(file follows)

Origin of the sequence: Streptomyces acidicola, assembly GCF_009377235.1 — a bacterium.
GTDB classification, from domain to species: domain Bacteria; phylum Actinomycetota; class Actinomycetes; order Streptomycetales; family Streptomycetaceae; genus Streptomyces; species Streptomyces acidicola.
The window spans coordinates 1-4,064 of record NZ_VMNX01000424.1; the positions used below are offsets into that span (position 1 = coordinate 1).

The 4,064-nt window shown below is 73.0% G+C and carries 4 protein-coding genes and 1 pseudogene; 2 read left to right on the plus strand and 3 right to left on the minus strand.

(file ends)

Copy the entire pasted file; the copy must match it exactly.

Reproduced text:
Origin of the sequence: Streptomyces acidicola, assembly GCF_009377235.1 — a bacterium.
GTDB classification, from domain to species: domain Bacteria; phylum Actinomycetota; class Actinomycetes; order Streptomycetales; family Streptomycetaceae; genus Streptomyces; species Streptomyces acidicola.
The window spans coordinates 1-4,064 of record NZ_VMNX01000424.1; the positions used below are offsets into that span (position 1 = coordinate 1).

The 4,064-nt window shown below is 73.0% G+C and carries 4 protein-coding genes and 1 pseudogene; 2 read left to right on the plus strand and 3 right to left on the minus strand.